Rodney Mullen visited the Smithsonian (on invitation) as part of the Lemelson Center’s informal initiative to build relationships with skateboarding’s innovators. Your response may be “What the what?” Or at least, what is the Lemelson Center and why do they care about skateboarding? Technically, it’s the Jerome and Dorothy Lemelson Center for the Study of Invention and Innovation, and it was established in 1995 under the larger umbrella of the Smithsonian Institution. But why skateboarding? According to deputy director Jeff Brodie:
Most associate invention and innovation with technology and science, but the Center often explores other unexpected places where invention and innovation flourishes—like skateboarding. This wide exploration is critical to fostering an appreciation for the central role invention and innovation play in the history of the United States. It also makes our work extremely interesting, fun, and exciting as we meet, collaborate, and explore the world of invention and innovation with all types of people.
And it doesn’t end with Rodney Mullen’s interview. They are planning an event to coincide with National Go Skateboarding Day called Innoskate, which will be “a major public festival that will celebrate invention and creativity in skate culture.” Watch Rodney’s interview and read a little bit about what happened behind the scenes thanks to our spy in the Smithsonian Betsy Gordon. (Thanks Betsy!)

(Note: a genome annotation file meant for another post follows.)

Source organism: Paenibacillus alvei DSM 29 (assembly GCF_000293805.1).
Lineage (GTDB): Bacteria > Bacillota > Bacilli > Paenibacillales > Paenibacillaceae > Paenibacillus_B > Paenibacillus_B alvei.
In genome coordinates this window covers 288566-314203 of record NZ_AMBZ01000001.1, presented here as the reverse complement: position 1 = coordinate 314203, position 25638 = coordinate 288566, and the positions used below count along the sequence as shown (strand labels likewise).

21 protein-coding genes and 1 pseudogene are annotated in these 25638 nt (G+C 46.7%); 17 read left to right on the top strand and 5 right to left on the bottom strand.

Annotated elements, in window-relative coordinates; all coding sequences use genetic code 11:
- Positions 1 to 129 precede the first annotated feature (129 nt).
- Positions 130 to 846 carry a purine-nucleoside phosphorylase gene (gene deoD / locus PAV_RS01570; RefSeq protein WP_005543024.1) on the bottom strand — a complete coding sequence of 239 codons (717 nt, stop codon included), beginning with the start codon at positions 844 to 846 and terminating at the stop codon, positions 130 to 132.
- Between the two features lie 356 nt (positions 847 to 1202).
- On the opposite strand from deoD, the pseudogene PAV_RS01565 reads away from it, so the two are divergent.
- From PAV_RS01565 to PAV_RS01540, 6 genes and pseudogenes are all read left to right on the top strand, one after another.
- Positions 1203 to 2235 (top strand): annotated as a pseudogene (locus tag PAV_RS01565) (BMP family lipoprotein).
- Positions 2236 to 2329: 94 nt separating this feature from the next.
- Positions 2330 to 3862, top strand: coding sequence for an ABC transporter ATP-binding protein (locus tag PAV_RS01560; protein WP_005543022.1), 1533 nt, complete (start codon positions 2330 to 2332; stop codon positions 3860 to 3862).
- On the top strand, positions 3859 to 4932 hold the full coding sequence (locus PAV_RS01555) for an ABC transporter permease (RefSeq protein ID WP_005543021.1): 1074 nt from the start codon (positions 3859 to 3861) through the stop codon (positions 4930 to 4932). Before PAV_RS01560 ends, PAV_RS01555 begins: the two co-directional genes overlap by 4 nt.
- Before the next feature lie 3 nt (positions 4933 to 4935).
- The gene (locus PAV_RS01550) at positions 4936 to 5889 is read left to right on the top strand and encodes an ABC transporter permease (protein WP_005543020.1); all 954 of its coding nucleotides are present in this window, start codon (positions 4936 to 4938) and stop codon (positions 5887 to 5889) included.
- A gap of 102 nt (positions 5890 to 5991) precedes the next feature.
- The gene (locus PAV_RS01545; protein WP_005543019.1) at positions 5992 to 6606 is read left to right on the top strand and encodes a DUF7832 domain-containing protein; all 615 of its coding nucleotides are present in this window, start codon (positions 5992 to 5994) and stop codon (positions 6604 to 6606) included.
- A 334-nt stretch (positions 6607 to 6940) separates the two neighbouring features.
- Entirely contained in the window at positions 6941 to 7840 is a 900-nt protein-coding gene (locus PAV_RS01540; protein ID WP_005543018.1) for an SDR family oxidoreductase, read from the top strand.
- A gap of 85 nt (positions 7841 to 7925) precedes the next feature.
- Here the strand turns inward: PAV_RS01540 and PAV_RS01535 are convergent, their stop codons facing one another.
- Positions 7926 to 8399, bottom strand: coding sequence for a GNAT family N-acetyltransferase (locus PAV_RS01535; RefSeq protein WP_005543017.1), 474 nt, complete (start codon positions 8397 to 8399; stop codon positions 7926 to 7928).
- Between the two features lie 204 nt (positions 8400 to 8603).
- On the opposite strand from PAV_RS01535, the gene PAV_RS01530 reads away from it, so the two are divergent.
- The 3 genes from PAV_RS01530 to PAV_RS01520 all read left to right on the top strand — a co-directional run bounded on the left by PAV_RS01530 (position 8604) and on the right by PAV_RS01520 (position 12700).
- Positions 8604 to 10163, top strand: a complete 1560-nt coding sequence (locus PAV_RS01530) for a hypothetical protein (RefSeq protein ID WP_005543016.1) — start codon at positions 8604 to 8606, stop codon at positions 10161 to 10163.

There’s a funny story behind Rodney’s skating on the roof terrace of the American History museum. Jeff and I took him up there to shoot some B-roll for the interview. We thought that it would be free of people and that the view of the Washington Monument in the background would be killer. What we forgot is that all the senior executive staff offices are on that floor, with their windows directly looking out on the terrace. So Rodney begins to skate around and we are just chatting and chilling when all of a sudden the entire senior staff of American History comes out to see what the heck is going on. Jeff and I look at each other, thinking “we’ll either get totally chewed out for this or…” The director of American History asks what’s going on and then proceeds to tell us that he’s never seen anything so cool in his life. He starts calling other staff and before we know it, there is this huge crowd of American History staff on the roof watching Rodney skate, taking pictures with their phones, asking him questions. It was such a great moment. And Rodney charmed them all. Every guy that was there wanted to be him and every gal wanted to marry him. He’s one charming dude let me tell you that. We also got to take Rodney into storage areas at the museum where he nerded out with the curators about 19th century scientific instrumentation, etc. Just a great great day that I couldn’t tell anyone about for nearly 6 months. So happy I could finally send you something.